Special Coverage

Transducer-Actuator Systems for On-Machine Measurements and Automatic Part Alignment
Wide-Area Surveillance Using HD LWIR Uncooled Sensors
Heavy Lift Wing in Ground (WIG) Cargo Flying Boat
Technique Provides Security for Multi-Robot Systems
Bringing New Vision to Laser Material Processing Systems
NASA Tests Lasers’ Ability to Transmit Data from Space
Converting from Hydraulic Cylinders to Electric Actuators
Automating Optimization and Design Tasks Across Disciplines
Vibration Tables Shake Up Aerospace and Car Testing
Supercomputer Cooling System Uses Refrigerant to Replace Water

New at Sensors Expo: IoT Platform Collects Data via Bluetooth

Fujitsu Components America released its enhanced BlueBrain Sensor-Based IoT System Platform at the 2017 Sensors Expo & Conference, hosted in San Jose, CA. The BlueBrain platform is now available with boards that allow designers to create a wireless monitoring and data collection system via Bluetooth®.

Posted in: News, Data Acquisition, Sensors
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Ultra-Thin Camera Says Good-Bye to the Lens

A new proof-of-concept design retires one of the most familiar parts of a traditional camera: the lens. By swapping out the glass lens with a tiny array of light receivers, a California Institute of Technology team believes the thinner, lighter model supports a new wave of ubiquitous imaging.

Posted in: News, Cameras, Imaging, Optical Components, Optics
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3D Printed Tensegrity Object Can Change Shape

A team of researchers from the Georgia Institute of Technology has developed a way to use 3D printers to create objects capable of shape change. The objects use tensegrity, a structural system of floating rods in compression and cables in continuous tension. The researchers fabricated the struts from shape memory polymers that unfold when heated. The technology could someday be used in applications ranging from space missions to biomedical devices.

Posted in: News, Manufacturing & Prototyping, Mechanical Components, Motion Control
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Self-Learning Robot Hands Adapt to Grasp Objects

A new grasp system with robotic hands works without previously knowing the characteristics of objects. The system, which learns by trial and error, was developed by researchers at Bielefeld University in Bielefeld, Germany. It features two hands that are based on human hands in terms of both shape and mobility. The robot brain for the hands must learn how everyday objects like pieces of fruit or tools can be distinguished based on their color or shape, as well as what matters when attempting to grasp the object; for example, a banana can be held, and a button can be pressed. The system learns to recognize such possibilities as characteristics, and constructs a model for interacting with and re-identifying the object.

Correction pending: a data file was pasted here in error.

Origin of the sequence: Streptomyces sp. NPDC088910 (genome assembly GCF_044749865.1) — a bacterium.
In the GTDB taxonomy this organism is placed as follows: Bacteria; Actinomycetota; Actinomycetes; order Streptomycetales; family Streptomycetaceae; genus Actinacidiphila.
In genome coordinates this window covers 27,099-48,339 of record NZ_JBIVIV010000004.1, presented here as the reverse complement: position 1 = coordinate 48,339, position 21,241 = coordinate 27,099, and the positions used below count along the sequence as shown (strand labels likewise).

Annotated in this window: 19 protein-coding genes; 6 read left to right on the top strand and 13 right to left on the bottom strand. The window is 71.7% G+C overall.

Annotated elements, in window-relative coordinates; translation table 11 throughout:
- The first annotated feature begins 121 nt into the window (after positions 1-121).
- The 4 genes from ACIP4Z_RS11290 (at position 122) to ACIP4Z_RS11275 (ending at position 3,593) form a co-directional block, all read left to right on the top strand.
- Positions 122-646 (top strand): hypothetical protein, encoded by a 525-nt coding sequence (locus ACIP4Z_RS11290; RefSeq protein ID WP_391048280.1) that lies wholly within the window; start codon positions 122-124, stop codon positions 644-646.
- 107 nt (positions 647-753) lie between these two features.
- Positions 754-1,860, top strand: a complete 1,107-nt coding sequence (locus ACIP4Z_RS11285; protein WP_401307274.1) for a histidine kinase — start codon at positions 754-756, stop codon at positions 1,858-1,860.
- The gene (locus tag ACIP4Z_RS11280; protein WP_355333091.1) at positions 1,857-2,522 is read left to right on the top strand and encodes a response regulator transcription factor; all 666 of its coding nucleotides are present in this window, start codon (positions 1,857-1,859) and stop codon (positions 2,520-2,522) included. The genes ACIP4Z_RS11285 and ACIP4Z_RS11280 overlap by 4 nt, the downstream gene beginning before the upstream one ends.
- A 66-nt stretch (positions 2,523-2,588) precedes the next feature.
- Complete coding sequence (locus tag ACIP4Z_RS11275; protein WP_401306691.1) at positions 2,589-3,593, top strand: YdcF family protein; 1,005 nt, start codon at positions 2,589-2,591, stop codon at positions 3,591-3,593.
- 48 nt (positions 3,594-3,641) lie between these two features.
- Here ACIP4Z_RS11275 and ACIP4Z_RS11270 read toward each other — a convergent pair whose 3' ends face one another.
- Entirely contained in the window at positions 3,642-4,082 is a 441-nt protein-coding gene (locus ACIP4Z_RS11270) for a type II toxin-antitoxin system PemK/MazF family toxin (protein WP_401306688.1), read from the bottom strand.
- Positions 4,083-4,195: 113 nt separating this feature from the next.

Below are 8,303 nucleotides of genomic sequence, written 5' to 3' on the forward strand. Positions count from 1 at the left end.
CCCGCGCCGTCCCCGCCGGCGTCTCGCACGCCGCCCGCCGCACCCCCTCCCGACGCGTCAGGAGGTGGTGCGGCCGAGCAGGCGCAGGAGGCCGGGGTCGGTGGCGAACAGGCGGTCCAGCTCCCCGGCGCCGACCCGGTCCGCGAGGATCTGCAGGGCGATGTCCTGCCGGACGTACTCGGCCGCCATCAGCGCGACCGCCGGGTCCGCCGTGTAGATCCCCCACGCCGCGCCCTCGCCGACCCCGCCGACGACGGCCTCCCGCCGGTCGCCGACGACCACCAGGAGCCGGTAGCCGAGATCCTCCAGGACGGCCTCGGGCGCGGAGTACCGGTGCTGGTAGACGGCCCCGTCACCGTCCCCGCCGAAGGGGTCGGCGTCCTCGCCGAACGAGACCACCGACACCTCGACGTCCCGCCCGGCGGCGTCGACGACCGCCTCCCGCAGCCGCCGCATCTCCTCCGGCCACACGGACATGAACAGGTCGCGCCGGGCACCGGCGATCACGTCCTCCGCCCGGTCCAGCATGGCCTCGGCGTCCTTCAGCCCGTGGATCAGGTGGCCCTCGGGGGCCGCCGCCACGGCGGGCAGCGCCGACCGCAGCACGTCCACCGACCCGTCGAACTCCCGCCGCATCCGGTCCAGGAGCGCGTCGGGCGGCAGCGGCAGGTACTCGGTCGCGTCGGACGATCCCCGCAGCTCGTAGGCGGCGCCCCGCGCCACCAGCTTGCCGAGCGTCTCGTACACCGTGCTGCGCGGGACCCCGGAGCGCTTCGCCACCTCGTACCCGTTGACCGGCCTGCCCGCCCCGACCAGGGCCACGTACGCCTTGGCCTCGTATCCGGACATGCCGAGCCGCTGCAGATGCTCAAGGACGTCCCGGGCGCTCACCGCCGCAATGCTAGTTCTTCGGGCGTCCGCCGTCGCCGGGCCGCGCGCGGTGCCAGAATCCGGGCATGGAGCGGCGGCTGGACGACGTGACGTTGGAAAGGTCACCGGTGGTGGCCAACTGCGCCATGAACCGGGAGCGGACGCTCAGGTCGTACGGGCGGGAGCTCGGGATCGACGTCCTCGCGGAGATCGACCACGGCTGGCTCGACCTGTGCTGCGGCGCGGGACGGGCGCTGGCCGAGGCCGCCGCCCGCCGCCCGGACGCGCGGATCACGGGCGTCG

Posted in: News, Motion Control, Positioning Equipment, Automation, Robotics
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Crawling Robot is Powered by Moisture

Using an off-the-shelf camera flash, researchers at Jilin University, China, turned an ordinary sheet of graphene oxide into a material that bends when exposed to moisture. They then used this material to make a spider-like crawler and claw robot that move in response to changing humidity, without the need for any external power.

Posted in: News, Materials, Motion Control, Robotics
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Sound-Off: How Does Connectivity Improve Vehicle Design?

Vehicle connectivity enables suppliers and manufacturers to gather new kinds of customer-specific information. See how automotive OEMs — and construction equipment makers like Caterpillar — use connected data systems and sensors to identify product flaws and improve future design efforts.

Posted in: News, Automotive, Data Acquisition
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‘Solar Paint’ Produces Energy from Sunlight

A team from Australia’s RMIT University created a “solar paint” that generates its own energy. The sunlight-absorbing substance absorbs and splits water atoms, resulting in hydrogen that could someday be used to power fuel cells and conventional combustion engines.

Posted in: News, Energy Harvesting, Energy Storage, Renewable Energy, Solar Power, Coatings & Adhesives
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Survey: Aerospace Engineers Seek Clarity on Cadmium

A survey of more than two hundred aerospace manufacturing professionals demonstrated a lack of understanding about cadmium, a highly toxic metal that is still being used frequently in the U.S. aerospace industry.

Posted in: News, News, Aerospace
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Super-Strong 'Glassy Carbon' is Elastic and Electric

A new compressed form of glassy carbon opens up possibilities for applications requiring low weight and high strength — from aerospace parts to football helmets.

Posted in: News, News, Ceramics
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Sound-Off: 'Big Data' Best Practices

There was a time when the R&D powertrain group at Jaguar Land Rover (JLR) would log up to 500 GB of data per day. How do you sift through such a large number of files? Anjelica Warren, Product Marketing Manager at National Instruments, reviews ways to spend less time analyzing data and creating reports.

Posted in: News, Data Acquisition
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